And then on Friday, on the one-year anniversary of the rupture of the ectopic pregnancy that could have killed me, I walked quickly head-first into a 4 x 4 support beam at my son’s school and got a mild concussion. Out of it, spacy, a little nauseated and with a throbbing head, I was sent home to rest, and spent much of the rest of a day in a fog.

What next? I wondered. It felt like my body was betraying me a bit.

Being a woman at my age, it feels sometimes like there’s so much physical noise to contend with even in an otherwise healthy life. In conversations with friends we talk about how we can’t get our hormones right, how we think we have an autoimmune condition, how we’re tired or our digestion sucks. We’ve sprained our ankles, we have a chronic knee injury. As parents of small children, we know only too well what it’s like to catch every virus to go around the school (and pray we miss the head lice and pinworm epidemics). Health takes up so much space, even when we’re relatively healthy. This reminds me, always, how privileged we are to know, to have health insurance, to have the means to explore our health and strive for health. To have clean water. To have lived long enough to have experienced suffering. Etc. But it also reminds me how much energy taking care of a body takes, and how much psychic energy when we’re unwell (or fearing we might be). And it makes me wonder, what’s the purpose of all that noise?

In December, we lost another family friend. She died at 47 after a 12-year battle with a rare and pernicious kind of ovarian cancer. She left behind three kids. I’m trying not to think about how many women I know who know other women in their forties with cancer. It terrifies me, is the truth. I put so much stock in my health, in eating well, in exercising, in trying to reduce my stress, all in hopes of avoiding ill health. And it amazes me how a common cold–or a concussion–can leave me depressed and fragile. What would I do if I faced cancer? Diabetes? If my husband did, or my kids? All our efforts sometimes just can’t stave off the inevitable. All this work, for example, to try to improve my fertility—with no discernible change.

I’m not trying to depress anyone, the above paragraphs to the contrary. I’m just thinking about it. Pema Chödrön reminds us that no matter what we look like, what car we drive, how much money we make, we all still have to face old age and death. Is it weird that I find that comforting? I do. It reminds me that the body will do what the body does. That life will have its path. That, in a sense, there’s no sense in worrying about our health. And yet, we do, all of us, all the time.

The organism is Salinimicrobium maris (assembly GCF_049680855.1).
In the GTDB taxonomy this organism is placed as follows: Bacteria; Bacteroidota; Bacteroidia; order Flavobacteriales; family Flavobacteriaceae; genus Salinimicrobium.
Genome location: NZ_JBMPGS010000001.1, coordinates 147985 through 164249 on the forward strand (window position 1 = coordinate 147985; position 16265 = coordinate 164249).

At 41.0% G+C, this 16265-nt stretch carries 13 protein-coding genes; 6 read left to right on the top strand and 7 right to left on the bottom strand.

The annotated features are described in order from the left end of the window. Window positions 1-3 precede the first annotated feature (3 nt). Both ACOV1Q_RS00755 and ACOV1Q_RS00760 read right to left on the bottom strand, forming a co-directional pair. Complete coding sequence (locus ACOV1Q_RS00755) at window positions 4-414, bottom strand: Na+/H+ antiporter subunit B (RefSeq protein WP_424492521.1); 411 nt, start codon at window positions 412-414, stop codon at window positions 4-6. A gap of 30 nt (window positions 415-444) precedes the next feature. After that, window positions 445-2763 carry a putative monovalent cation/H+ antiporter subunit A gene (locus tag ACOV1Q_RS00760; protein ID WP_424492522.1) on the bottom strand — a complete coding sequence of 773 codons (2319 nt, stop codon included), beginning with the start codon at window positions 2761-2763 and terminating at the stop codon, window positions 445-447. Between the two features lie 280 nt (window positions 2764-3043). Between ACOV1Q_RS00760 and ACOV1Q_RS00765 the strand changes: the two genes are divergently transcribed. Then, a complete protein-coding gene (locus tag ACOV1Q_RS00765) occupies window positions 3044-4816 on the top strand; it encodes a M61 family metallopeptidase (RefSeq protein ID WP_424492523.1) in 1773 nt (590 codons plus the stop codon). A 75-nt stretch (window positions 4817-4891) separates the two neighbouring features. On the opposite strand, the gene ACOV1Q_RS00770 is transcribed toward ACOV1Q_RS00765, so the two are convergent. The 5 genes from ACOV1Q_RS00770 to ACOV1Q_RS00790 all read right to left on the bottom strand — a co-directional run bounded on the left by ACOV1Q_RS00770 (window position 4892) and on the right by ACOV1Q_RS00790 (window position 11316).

What would a really positive mind-body connection look like? I think about this. I think about how so much of my desire to find a spiritual practice had to do with this sensation that if something really terrible happened I wouldn’t be able to deal with it. I think about how one could get to a place, through meditation (or prayer, sure, or yoga) where one could be unattached even to huge bodily failures. I think of how my mind influences my body negatively (hypochondria, reactions to stress) and how my mind can influence my body positively (reduction of stress, calmness). And how the body, when it’s unwell, can influence the mind towards depression or anxiety. On a more mundane level, I think sometimes how great it would be if I could just eat a bagel without feeling terrible afterwards, or could drink another glass of wine without worrying so much about the next morning. Perhaps when you get so in tune with your body that you’re hyper aware of the slightest misstep, you lose some carefreeness.

What is your experience of the mind-body connection?